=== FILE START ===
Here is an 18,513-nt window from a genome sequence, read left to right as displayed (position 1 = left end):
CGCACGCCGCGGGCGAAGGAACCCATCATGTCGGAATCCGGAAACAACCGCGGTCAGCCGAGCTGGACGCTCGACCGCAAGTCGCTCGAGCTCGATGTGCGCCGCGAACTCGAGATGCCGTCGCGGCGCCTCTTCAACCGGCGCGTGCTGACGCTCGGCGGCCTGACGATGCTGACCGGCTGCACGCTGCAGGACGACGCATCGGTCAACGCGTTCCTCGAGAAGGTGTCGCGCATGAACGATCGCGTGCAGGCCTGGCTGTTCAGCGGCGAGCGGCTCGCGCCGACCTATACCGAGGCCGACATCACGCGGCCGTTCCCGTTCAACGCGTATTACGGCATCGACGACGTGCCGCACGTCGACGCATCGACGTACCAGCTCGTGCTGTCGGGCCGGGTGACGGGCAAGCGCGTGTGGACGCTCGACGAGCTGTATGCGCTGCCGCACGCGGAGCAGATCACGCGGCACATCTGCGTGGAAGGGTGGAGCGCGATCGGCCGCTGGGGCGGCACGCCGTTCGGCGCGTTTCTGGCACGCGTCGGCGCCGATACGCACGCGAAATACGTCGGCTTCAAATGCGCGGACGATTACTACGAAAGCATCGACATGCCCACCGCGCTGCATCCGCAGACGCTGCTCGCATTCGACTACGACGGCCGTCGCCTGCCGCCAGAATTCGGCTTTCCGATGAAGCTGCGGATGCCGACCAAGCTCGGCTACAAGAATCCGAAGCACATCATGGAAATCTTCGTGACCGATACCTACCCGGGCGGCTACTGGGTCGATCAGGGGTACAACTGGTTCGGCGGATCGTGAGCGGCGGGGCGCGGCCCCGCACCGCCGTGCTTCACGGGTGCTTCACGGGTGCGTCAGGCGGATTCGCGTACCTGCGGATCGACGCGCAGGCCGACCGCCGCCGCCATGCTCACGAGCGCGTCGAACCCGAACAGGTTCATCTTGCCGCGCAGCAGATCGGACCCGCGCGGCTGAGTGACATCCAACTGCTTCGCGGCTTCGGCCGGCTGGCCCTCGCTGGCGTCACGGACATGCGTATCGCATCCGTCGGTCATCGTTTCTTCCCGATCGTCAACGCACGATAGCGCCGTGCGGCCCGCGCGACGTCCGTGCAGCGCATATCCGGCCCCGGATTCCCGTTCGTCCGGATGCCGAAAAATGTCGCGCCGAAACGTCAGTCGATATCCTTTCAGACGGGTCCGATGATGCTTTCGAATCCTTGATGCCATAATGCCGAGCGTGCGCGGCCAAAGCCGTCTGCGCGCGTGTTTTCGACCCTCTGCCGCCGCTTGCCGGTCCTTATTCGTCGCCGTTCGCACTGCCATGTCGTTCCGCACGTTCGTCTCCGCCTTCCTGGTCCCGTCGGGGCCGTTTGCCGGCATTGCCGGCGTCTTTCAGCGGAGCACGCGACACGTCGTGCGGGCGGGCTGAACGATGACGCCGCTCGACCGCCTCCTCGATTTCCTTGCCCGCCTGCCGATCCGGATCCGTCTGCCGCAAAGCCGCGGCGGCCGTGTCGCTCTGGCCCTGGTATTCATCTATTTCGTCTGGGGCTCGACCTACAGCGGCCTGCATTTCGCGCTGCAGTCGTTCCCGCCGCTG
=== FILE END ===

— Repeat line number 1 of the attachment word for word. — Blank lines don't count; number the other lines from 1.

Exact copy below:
Here is an 18,513-nt window from a genome sequence, read left to right as displayed (position 1 = left end):